News / Americas

Haiti's Iconic Rum Maker Back in Production

Barbabcourt Rum
Barbabcourt Rum

Multimedia

TEXT SIZE - +
Jeff Swicord

One of Haiti's most well known exports and a symbol of national pride is back in business.  Barbancourt's rum was first distilled in Port-au-Prince in the 1860s by Dupre Barbancourt, a French cognac maker.  The company maintained production through Haiti's turmoil of the last century-and-a-half, but January's earthquake was devastating. The factory sustained extensive damage.  After several months of repairs, Haiti's prized rum is back in production.  

Thierry Gardere is the fourth generation owner and manager of the Rhum Barbancourt factory in Port-au-Prince.  Barbancourt is considered one of the finest rums in the world.  The company has survived dictators and hurricanes.  But, it was the earthquake last January that brought production to a halt.

The earthquake sent large fermenting vats and 100-gallon casks of rum, some aged 15 years, crashing to the floor.

"The top of them fell down," recalled Gardere.  "That is one that was outside that we are trying to recuperate, to repair also.  And now there are almost four so, things are coming back, slowly but things are coming back."

Rum spilled everywhere.

"The rum is alcohol, it killed the grass," he added.

Gardere estimates losses at close to $4 million, about a third of his yearly sales.  

"We have about 400 small farms; small farms who sell sugar cane," he noted.

Barbancourt rum is made solely from sugarcane, not molasses.  In 1862, Founder Dupre Barbancourt developed a recipe using a distillation process similar to cognac. He then aged his rum in fine oak casks from France.  

Gardere ordered new casks from Europe to replace those damaged by the earthquake.

"We are preparing them and testing them with water.  Then we are going to put them back on the shelf again and fill them with rum," he said.

Barbancourt produces more than 300,000 cases of rum a year.  About 20 percent is exported to the U.S.  

Gardere says it will take at least four years to recoup his losses, but he is quick to point out that Barbancourt lost more than just business in the earthquake.

"We lost two or more employees who died in their houses.  And a lot have lost families, sons, children or parents.  And I must say that 40 percent of our employees lost their house," he said.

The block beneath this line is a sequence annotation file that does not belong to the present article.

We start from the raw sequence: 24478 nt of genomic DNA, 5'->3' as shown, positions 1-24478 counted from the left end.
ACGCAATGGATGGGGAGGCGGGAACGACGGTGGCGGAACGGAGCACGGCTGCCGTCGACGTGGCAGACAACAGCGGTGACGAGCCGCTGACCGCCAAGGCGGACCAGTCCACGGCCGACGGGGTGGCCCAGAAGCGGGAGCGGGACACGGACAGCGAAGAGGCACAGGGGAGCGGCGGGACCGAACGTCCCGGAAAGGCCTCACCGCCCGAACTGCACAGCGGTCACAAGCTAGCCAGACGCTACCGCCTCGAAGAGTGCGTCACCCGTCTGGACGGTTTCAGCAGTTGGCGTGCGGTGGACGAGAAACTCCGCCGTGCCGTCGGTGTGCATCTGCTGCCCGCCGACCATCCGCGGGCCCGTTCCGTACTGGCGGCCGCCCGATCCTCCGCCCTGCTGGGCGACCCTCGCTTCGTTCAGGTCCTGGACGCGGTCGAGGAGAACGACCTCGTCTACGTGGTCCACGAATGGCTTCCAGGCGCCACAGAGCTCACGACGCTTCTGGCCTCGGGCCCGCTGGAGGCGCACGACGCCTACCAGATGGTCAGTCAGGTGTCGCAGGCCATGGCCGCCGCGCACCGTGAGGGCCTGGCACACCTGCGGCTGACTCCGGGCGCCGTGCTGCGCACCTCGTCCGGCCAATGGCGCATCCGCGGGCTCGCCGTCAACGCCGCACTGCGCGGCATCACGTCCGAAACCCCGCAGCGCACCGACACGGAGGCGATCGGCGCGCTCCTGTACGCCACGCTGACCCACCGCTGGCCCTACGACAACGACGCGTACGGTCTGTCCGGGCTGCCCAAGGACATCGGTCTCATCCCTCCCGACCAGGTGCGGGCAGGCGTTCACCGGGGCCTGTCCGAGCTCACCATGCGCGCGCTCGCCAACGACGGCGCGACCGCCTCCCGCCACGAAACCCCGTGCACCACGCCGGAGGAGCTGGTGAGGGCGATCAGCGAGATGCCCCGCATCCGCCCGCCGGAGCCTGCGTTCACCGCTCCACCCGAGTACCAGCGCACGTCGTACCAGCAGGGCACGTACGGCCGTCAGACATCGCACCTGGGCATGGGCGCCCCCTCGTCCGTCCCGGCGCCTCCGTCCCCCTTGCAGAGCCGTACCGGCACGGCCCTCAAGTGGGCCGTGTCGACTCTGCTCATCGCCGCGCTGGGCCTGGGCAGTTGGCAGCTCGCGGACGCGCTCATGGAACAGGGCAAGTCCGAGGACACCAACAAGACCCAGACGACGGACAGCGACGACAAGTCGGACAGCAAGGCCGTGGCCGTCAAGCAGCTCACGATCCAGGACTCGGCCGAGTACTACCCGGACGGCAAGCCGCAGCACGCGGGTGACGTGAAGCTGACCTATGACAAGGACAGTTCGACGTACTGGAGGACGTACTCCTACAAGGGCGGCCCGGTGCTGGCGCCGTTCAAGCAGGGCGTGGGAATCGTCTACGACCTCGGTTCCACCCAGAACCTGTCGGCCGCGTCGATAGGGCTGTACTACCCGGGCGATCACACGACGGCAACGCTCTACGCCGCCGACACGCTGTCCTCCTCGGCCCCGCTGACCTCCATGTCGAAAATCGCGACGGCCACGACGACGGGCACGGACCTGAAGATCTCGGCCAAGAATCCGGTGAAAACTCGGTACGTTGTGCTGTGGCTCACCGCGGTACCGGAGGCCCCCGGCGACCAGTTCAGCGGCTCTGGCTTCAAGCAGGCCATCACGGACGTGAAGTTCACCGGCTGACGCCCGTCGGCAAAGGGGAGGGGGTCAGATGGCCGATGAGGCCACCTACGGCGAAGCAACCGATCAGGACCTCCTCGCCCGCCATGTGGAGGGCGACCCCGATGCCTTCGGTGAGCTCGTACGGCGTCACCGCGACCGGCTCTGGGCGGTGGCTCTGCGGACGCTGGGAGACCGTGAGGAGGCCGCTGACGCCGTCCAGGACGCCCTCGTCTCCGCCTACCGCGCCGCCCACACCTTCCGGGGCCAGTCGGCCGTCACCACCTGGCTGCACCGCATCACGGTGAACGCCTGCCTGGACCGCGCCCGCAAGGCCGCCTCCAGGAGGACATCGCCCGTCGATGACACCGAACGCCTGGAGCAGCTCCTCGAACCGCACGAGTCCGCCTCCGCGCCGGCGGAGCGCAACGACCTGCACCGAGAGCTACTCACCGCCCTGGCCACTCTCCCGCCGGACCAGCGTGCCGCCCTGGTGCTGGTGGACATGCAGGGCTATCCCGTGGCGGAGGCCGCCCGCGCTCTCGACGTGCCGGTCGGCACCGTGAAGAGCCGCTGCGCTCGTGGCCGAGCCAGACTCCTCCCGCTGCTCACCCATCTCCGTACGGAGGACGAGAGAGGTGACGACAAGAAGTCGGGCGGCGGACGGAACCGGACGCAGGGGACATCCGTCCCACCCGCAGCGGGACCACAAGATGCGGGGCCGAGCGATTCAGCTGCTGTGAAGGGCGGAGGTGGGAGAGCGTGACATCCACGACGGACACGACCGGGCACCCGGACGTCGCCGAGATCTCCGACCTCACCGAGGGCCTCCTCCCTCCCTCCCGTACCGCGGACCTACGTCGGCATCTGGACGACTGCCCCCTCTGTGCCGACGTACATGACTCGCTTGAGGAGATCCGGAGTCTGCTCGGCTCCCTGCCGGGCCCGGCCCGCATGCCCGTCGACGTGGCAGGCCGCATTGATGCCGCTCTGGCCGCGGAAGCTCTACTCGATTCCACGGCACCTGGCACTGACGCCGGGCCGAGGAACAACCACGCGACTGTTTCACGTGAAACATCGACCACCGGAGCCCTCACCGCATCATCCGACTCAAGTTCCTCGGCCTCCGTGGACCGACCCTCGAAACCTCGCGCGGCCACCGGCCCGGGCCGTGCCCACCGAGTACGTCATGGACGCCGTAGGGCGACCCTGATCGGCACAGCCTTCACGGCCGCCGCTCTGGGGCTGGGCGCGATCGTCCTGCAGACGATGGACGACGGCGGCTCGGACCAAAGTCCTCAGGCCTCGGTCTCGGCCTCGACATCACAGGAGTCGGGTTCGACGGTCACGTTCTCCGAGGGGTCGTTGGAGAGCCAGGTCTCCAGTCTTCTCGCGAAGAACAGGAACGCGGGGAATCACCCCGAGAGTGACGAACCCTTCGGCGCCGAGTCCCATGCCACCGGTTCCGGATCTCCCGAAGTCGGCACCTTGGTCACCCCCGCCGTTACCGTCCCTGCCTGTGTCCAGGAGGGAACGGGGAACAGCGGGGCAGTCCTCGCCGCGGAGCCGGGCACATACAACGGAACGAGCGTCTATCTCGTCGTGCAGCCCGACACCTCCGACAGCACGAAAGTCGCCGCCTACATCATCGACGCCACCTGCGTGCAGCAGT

The Barbancourt Foundation, which funds non-profit groups, has also suffered.  The foundation has worked in the Croix des Missions neighborhood that surrounds the factory.  

The foundation put in this basketball court and solar array for electricity.  And a well for water.  After the quake, neighbors took over the company soccer field.  Jean-Marc Clairemont oversees the sports facility. He called Gardere.

"The field belonged to the Barbancourt Foundation," said Clairemont.  "And after the quake, I was the one who went to him and told him that people were taking over the field.  He didn't do anything.  He called some friends to ask for help in finding them some tents."

There are now 2,000 people living here.  The foundation pays for 24-hour security.  Mauril Desir, who lost her home, is grateful.

"Mr. Gardere did a lot of good things for us.  He allowed us to stay here and provided security for us so that we can sleep in peace without worry," she said.

Gardere says it may take four years for production to get back to pre-earthquake levels.

"Some of them are very aged rum.  It will take time to be back with them.  Some are 15 years old and three years old," Gardere explained.

Barbancourt is small compared to large rum manufacturers like Bacardi, but the award-winning spirit has an international circle of loyal fans.

You May Like

Multimedia Anti-Keystone XL Protests Continue

Demonstrators are worried about pipeline's effect on climate change, their traditional way of life, health and safety More

Thailand's Political Power Struggle Continues

Court gave Prime Minister Yingluck Shinawatra until May 2 to prepare her defense over abuse of power charges but uncertainty remains over election timing More

Malaysia Plane Search Tests Limits of Ocean Mapping Technology

Expert tells VOA existing equipment’s maximum operating depth is around 6 kilometers as operation continues on ocean bed for any trace of MH370 More

This forum has been closed.
Comments
     
There are no comments in this forum. Be first and add one

Featured Videos

Your JavaScript is turned off or you have an old version of Adobe's Flash Player. Get the latest Flash player.
Pet Kangaroo Helps Spread Environmental Messagei
X
Penelope Poulou
April 22, 2014 5:53 PM
Children’s author Julia Heckathorn travels the world to learn about different ecosystems and endangered animals. She pours her knowledge into children’s books, hoping the next generation will right the environmental wrongs of our times. As in many children's books, the main character in Heckathorn's stories is an animal. Unlike those other characters, though, this one is real - a kangaroo, that lives in the author’s backyard. VOA’s Penelope Poulou has more.